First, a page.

I often start my days on a plastic resin chair next to my stoop, cradling my morning coffee and watching the horses’ morning exercise. For a while that seemed enough, just my proximity and the relaxation of watching them run in the distance, but I think its time I got back to the track with a brace of sharp pencils, if only to escape for a while into the arcana of the past performance and the moderate excitement of watching the horses run without the pressure of a win or a loss. The exercise of making the circuit while avoiding the blood pressure spike that goes with a ticket can be filed away under fresh air and exercise, stimulation of the middle aged mind by mathematics. All in all a doctor-approved activity, if I can stay away from the hotdogs.

Great Gutenberg’s Ghost November 5, 2011

Posted by The Typist in cryptical envelopment, lyric essay, New Orelans, New Orleans, NOLA, Odd Words, Toulouse Street, Writing.
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image

Click to open image and read.

P.P.S Yes, I misspelled Gutenberg. I think the careful exercise of typewriting will ultimately do much to break me of lazy computer habits.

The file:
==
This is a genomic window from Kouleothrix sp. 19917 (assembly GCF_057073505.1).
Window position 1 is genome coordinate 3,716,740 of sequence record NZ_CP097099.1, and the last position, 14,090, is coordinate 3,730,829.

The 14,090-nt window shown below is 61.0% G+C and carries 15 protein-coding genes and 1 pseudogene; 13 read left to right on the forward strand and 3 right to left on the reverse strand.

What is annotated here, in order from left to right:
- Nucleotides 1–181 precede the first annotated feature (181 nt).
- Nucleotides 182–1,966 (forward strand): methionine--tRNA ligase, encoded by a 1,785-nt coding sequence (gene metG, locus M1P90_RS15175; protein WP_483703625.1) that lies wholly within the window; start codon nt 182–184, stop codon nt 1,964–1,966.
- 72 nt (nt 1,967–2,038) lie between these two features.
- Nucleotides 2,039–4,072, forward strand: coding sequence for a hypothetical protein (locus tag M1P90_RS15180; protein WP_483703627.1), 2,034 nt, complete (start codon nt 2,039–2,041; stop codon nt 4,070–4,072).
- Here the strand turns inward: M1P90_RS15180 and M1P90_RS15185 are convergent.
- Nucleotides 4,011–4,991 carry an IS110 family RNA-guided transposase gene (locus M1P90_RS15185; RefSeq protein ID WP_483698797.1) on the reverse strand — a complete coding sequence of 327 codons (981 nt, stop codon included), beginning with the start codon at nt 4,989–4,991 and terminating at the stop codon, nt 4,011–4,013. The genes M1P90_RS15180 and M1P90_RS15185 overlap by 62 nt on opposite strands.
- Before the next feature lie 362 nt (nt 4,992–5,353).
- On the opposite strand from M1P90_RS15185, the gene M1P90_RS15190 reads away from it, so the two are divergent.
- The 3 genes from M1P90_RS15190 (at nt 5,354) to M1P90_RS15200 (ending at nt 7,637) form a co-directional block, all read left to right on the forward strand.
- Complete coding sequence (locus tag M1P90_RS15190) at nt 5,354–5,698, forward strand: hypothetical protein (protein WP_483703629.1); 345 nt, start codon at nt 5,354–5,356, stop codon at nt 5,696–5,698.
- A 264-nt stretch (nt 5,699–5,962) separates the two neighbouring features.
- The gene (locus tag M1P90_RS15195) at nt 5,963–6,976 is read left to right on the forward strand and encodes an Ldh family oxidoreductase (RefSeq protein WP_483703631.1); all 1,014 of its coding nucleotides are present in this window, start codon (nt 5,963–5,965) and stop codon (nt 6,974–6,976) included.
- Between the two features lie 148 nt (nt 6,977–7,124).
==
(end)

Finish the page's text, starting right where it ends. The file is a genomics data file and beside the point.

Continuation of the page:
Another publication, another typo June 27, 2011

Posted by The Typist in literature, lyric essay, New Orleans, Odd Words, Toulouse Street.
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And my own fault, a lesson in the perils on online submission of web-ready manuscripts.

Read “sparse” for “spare” in the first line, although it sort of works with the typo, but sparse is better.

So it goes.

The micro-piece Sparse is up today Metazan, a top-shelf Net Lit online publication I read daily. And therein lies a lesson: read where you submit and if you’ve got something going on, you’ll pick the right piece to send them.

And get someone to read it one last time before you hit Send on Submishmash.

A wise literary friend suggested there are periods in your life when you pour you soul out onto the page filling notebook after notebook which a wise writer will then burn.

I disagree.